In response to the pandemic governments around the world have enacted enormous stimulus responses, the largest ever seen, firstly to keep capacity in the economy; and then to focus on major capital projects. In addition, interest rates are held at virtually zero and businesses and banks are supplied with plentiful liquidity should they need it.

With growth projections for 2021 being revised ever upwards the response has all worked. The triumphalism is still quiet; but when things properly open up it will be loud and prolonged, just as in the prior cycle Gordon Brown (then UK chancellor) could proclaim an “end to boom and bust” and Ben Bernanke (then one of the governors on the Board of the Federal Reserve) could state that there had been a “great moderation” in economic volatility (i.e., no more boom and bust). The slaying of the business cycle monster is the ultimate quest to which many a central banking or Treasury hero-knight aspires.

This time will be no different.

We are now out of the mid-cycle recession and firmly in the second half of the cycle. What happens now?


As the second half unfolds, it is driving forward by a land boom and lavish public spending for public works (or infrastructure). This is exactly what we are getting now.

In fact, property markets are now at all-time highs as are most stock markets. And while there will be the normal fluctuations that you get from year to year (including the likelihood of a decent stock market correction later this year), we should expect to see a very strong few years in both.

Look out for the following:

  • Sky-high and rising property prices – but in more regions and cities than we had in the first half of the cycle. In fact, if this cycle follows the pattern of prior ones, growth outside the capital/major cities will be stronger in percentage terms
  • Measures by the government to support first-time buyers – lenders have just announced the 95% loan-to-value mortgage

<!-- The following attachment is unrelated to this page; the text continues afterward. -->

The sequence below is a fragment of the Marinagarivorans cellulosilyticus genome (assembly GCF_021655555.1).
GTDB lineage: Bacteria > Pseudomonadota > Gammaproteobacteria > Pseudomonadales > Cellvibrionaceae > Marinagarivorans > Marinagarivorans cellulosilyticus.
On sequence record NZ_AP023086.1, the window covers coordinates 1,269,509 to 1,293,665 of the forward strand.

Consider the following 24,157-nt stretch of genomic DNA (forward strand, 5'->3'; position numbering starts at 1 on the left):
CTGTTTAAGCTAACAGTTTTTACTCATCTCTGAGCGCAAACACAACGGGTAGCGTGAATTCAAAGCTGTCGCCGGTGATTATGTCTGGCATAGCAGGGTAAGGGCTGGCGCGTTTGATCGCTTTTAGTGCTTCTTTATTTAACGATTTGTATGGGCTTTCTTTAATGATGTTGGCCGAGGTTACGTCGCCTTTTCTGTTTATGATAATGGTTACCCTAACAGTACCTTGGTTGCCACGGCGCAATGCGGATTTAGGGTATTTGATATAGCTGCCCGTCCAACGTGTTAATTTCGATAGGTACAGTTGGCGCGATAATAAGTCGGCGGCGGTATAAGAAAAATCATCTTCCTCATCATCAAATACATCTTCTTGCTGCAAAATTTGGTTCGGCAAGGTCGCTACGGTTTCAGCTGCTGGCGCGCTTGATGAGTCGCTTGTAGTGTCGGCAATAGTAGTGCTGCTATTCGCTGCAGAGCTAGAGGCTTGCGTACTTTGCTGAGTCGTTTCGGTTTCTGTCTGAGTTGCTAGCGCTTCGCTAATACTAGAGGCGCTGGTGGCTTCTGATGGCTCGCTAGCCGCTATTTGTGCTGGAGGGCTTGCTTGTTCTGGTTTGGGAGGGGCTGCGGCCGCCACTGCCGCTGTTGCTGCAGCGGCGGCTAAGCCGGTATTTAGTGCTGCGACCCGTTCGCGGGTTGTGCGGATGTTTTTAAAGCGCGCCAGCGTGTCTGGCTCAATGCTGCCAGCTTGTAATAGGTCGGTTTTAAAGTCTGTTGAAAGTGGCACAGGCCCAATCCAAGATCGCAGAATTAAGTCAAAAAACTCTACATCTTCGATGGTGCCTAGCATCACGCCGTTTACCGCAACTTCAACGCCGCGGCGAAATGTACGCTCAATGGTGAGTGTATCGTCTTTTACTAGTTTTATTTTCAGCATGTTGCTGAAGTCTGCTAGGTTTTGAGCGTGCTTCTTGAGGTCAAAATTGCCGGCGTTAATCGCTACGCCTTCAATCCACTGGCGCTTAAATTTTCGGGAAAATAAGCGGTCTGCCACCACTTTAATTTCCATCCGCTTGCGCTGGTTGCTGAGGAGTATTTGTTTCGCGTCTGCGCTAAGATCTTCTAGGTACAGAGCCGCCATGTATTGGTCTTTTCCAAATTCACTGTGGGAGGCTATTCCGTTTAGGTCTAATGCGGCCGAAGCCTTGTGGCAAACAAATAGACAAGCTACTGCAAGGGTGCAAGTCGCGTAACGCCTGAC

• Conspicuous consumption and the celebration of extravagant living
  • A series of mega projects around the world, including increasingly tall buildings and large structures.

Underneath it all there will be an increasing sense that this time is different, that something really has fundamentally changed.

We have now faced down a global pandemic; we are investing to make our lives healthier, cleaner and greener. There are marvellous new technologies being developed and deployed, such as high-speed trains and autonomous, self-driving vehicles. Office workers will have increasing flexibility on how and where they want to work. Perhaps there will also be some social and similar policies to address and quell the social unrest we have also seen in the past few months, which might placate people – for the time being.

All of this will build up into increasingly frenetic real estate activity over the next four or five years. At this point, when things seem brightest and strongest, this will be the time to manage your emotions and avoid getting suckered into grandiose investment opportunities offering ever greater returns.

It really will play out the same as it always has…

All the best,

Boaz Shoshan
Editor, Capital & Conflict

Category: Investing in Bitcoin